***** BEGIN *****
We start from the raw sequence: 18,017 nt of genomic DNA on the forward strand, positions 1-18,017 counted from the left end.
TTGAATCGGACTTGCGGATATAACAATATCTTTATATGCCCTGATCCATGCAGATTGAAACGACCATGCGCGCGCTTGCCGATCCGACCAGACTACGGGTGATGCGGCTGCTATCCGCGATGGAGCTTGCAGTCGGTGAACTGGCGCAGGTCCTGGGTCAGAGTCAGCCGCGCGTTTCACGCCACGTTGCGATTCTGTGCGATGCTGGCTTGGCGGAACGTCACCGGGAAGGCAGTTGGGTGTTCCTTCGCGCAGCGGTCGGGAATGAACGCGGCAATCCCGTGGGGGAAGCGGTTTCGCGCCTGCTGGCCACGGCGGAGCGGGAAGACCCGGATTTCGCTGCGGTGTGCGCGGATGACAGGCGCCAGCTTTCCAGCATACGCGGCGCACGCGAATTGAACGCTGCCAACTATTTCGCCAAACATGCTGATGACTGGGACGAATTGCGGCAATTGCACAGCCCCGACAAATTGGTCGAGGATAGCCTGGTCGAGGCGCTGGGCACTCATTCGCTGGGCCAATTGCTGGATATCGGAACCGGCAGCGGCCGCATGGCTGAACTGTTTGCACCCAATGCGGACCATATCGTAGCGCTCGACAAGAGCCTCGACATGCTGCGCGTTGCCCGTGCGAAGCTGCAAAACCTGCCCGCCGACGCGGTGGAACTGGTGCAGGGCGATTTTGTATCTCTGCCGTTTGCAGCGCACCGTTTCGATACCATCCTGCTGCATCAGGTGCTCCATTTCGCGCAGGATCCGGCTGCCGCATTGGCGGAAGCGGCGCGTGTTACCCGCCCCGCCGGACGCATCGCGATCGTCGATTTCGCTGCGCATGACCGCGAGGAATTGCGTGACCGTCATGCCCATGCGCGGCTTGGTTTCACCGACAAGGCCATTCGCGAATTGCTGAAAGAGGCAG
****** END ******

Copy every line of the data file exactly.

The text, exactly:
We start from the raw sequence: 18,017 nt of genomic DNA on the forward strand, positions 1-18,017 counted from the left end.
TTGAATCGGACTTGCGGATATAACAATATCTTTATATGCCCTGATCCATGCAGATTGAAACGACCATGCGCGCGCTTGCCGATCCGACCAGACTACGGGTGATGCGGCTGCTATCCGCGATGGAGCTTGCAGTCGGTGAACTGGCGCAGGTCCTGGGTCAGAGTCAGCCGCGCGTTTCACGCCACGTTGCGATTCTGTGCGATGCTGGCTTGGCGGAACGTCACCGGGAAGGCAGTTGGGTGTTCCTTCGCGCAGCGGTCGGGAATGAACGCGGCAATCCCGTGGGGGAAGCGGTTTCGCGCCTGCTGGCCACGGCGGAGCGGGAAGACCCGGATTTCGCTGCGGTGTGCGCGGATGACAGGCGCCAGCTTTCCAGCATACGCGGCGCACGCGAATTGAACGCTGCCAACTATTTCGCCAAACATGCTGATGACTGGGACGAATTGCGGCAATTGCACAGCCCCGACAAATTGGTCGAGGATAGCCTGGTCGAGGCGCTGGGCACTCATTCGCTGGGCCAATTGCTGGATATCGGAACCGGCAGCGGCCGCATGGCTGAACTGTTTGCACCCAATGCGGACCATATCGTAGCGCTCGACAAGAGCCTCGACATGCTGCGCGTTGCCCGTGCGAAGCTGCAAAACCTGCCCGCCGACGCGGTGGAACTGGTGCAGGGCGATTTTGTATCTCTGCCGTTTGCAGCGCACCGTTTCGATACCATCCTGCTGCATCAGGTGCTCCATTTCGCGCAGGATCCGGCTGCCGCATTGGCGGAAGCGGCGCGTGTTACCCGCCCCGCCGGACGCATCGCGATCGTCGATTTCGCTGCGCATGACCGCGAGGAATTGCGTGACCGTCATGCCCATGCGCGGCTTGGTTTCACCGACAAGGCCATTCGCGAATTGCTGAAAGAGGCAG